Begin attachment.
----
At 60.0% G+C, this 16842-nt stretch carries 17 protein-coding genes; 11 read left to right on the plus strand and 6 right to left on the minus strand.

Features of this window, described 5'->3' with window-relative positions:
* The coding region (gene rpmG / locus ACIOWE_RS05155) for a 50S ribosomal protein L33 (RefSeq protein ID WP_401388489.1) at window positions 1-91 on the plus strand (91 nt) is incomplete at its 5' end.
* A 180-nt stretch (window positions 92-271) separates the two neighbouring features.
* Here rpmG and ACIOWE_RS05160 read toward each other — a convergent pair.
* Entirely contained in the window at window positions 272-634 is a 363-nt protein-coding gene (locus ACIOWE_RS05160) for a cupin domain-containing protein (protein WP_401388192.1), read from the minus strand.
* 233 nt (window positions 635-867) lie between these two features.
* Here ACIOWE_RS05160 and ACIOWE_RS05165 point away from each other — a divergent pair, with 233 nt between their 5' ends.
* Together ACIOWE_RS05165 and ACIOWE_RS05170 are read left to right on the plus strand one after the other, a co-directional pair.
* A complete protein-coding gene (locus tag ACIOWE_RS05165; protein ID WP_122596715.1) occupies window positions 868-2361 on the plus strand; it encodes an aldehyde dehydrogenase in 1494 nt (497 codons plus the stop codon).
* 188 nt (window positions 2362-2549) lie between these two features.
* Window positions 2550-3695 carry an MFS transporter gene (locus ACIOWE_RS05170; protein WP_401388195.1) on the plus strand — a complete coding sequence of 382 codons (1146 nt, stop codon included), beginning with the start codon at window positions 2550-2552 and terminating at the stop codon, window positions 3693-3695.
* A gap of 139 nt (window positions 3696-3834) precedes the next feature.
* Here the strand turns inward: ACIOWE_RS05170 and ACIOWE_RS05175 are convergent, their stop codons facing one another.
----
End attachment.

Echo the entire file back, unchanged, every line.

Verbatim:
At 60.0% G+C, this 16842-nt stretch carries 17 protein-coding genes; 11 read left to right on the plus strand and 6 right to left on the minus strand.

Features of this window, described 5'->3' with window-relative positions:
* The coding region (gene rpmG / locus ACIOWE_RS05155) for a 50S ribosomal protein L33 (RefSeq protein ID WP_401388489.1) at window positions 1-91 on the plus strand (91 nt) is incomplete at its 5' end.
* A 180-nt stretch (window positions 92-271) separates the two neighbouring features.
* Here rpmG and ACIOWE_RS05160 read toward each other — a convergent pair.
* Entirely contained in the window at window positions 272-634 is a 363-nt protein-coding gene (locus ACIOWE_RS05160) for a cupin domain-containing protein (protein WP_401388192.1), read from the minus strand.
* 233 nt (window positions 635-867) lie between these two features.
* Here ACIOWE_RS05160 and ACIOWE_RS05165 point away from each other — a divergent pair, with 233 nt between their 5' ends.
* Together ACIOWE_RS05165 and ACIOWE_RS05170 are read left to right on the plus strand one after the other, a co-directional pair.
* A complete protein-coding gene (locus tag ACIOWE_RS05165; protein ID WP_122596715.1) occupies window positions 868-2361 on the plus strand; it encodes an aldehyde dehydrogenase in 1494 nt (497 codons plus the stop codon).
* 188 nt (window positions 2362-2549) lie between these two features.
* Window positions 2550-3695 carry an MFS transporter gene (locus ACIOWE_RS05170; protein WP_401388195.1) on the plus strand — a complete coding sequence of 382 codons (1146 nt, stop codon included), beginning with the start codon at window positions 2550-2552 and terminating at the stop codon, window positions 3693-3695.
* A gap of 139 nt (window positions 3696-3834) precedes the next feature.
* Here the strand turns inward: ACIOWE_RS05170 and ACIOWE_RS05175 are convergent, their stop codons facing one another.